As you can see we were sent out to the plane before they were ready for us. So glad it wasn't raining.

Arriving into Guernsey we landed and made our way towards the apron. Then we stopped and waited and waited. A full 5 mins with the little turboprop whirring away and burning fossil fuel in a way that makes our Nordhavn look like a Green Party advert. Why were we waiting? No idea. We landed at 10:13 and here are the departing aircraft movements:

Nothing moving there. How about arrivals?

nope, no big queue in front or astern of us. Happily the delay in reaching our stand meant missing the once every two hours on Sunday direct bus to St Sampson. This trip was starting out well.

On Monday the sounder was duly fitted, replacing an older Furuno fishfinder unit. Good job too as it looks like the original fit was a poor one with a chunk of Sikaflex trying to level up the through hull fitting. The rather better M and G man ground away a little GRP on the inside and got it seated very nicely:

The new high capacity bilge pump to back up the temperamental Jabsco diaphragm unit was in place and very neatly plumbed and wired in:

Hard to spot in the bottom of the deep bilge area. The new calorifier was most neatly installed too:

Leaving a day for the sealant around the transducer to set, a Wednesday launch was booked. A weather window overnight on Thursday would allow time for sea trials, adjusting the stuffing box as the new packing wears itself in and generally checking that all was well before making an overnight crossing back to the Solent area.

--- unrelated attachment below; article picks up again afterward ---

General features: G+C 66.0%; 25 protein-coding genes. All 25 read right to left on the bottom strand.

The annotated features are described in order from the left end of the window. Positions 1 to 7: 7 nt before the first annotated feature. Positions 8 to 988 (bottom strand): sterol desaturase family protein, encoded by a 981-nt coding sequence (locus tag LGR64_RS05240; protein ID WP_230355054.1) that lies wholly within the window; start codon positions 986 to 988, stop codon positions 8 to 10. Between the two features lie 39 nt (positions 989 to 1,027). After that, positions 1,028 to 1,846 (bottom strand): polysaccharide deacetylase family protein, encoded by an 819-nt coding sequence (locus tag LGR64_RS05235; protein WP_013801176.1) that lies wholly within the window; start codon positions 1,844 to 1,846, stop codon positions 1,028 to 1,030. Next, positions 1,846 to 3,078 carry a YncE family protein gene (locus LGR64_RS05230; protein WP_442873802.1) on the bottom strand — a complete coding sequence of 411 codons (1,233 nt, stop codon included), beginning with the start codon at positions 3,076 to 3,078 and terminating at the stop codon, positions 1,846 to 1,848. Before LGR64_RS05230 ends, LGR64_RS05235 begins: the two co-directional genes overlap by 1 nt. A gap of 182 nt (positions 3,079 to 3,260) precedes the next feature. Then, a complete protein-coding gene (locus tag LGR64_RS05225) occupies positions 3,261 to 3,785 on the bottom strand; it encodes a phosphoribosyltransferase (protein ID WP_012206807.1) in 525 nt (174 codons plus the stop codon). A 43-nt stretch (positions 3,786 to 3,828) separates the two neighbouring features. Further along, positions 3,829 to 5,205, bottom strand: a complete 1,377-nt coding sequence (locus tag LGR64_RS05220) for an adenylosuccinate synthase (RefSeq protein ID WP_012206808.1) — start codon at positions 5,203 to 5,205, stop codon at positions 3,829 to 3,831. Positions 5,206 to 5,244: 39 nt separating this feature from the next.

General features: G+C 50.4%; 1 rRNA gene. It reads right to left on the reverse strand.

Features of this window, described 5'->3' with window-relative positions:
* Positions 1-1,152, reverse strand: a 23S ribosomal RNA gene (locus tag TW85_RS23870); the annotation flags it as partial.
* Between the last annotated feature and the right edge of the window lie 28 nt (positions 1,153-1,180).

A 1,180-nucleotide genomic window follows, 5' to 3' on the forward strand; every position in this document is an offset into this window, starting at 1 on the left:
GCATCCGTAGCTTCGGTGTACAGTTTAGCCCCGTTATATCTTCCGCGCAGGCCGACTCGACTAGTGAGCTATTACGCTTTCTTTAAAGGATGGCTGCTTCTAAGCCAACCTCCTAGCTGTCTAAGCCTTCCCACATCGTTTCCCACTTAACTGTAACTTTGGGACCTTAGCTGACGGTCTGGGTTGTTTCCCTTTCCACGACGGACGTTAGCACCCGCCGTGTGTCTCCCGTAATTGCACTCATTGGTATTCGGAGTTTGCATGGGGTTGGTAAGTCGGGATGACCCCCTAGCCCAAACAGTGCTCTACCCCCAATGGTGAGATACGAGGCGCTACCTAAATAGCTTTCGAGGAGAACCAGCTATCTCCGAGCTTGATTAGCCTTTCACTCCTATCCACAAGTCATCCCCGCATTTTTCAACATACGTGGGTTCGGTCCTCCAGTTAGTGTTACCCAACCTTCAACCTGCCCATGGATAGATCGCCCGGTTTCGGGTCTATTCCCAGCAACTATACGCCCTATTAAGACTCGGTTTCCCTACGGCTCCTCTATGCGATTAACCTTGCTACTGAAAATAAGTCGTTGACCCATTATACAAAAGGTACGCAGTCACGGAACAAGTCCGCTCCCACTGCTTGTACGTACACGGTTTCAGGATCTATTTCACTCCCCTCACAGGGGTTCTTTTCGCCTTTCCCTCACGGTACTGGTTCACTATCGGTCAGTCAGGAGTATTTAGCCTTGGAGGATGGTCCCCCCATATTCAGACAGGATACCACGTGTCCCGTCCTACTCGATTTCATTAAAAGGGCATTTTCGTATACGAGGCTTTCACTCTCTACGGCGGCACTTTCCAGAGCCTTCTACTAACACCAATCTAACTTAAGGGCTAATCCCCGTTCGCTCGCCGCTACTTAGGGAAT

Then it all went wrong. Excited to use the huge new calorifier to make some hot water for on-board showers, the immersion heater (also new) was switched on. The thermostat on it must have been faulty as it duly overheated the water in the tank, produced lots of pressure and caused one of the nice new pipes in the picture above which are rated to 100C and 6 bar pressure to split. The noise and resulting Turkish bath in the engine room was wonderful.

Luckily, there are no electrical things in that area to worry about so no other damage was done. Since the calorifier had been subject to pressures way above the design specification it means replacing the attached pipework and putting a new replacement calorifier in. This is not a 5 minute job (2 elapsed days) but the new unit had to arrive first.

Time to fly back rather than live in mid air for a while with an ever diminishing holding tank capacity free.  A most irritating problem, not the yard's fault this time but it just extends the out of water period. Good to let the hull dry out a bit we guess although the epoxy used with the Coppercoat probably stops that! Refits / replacements are such fun.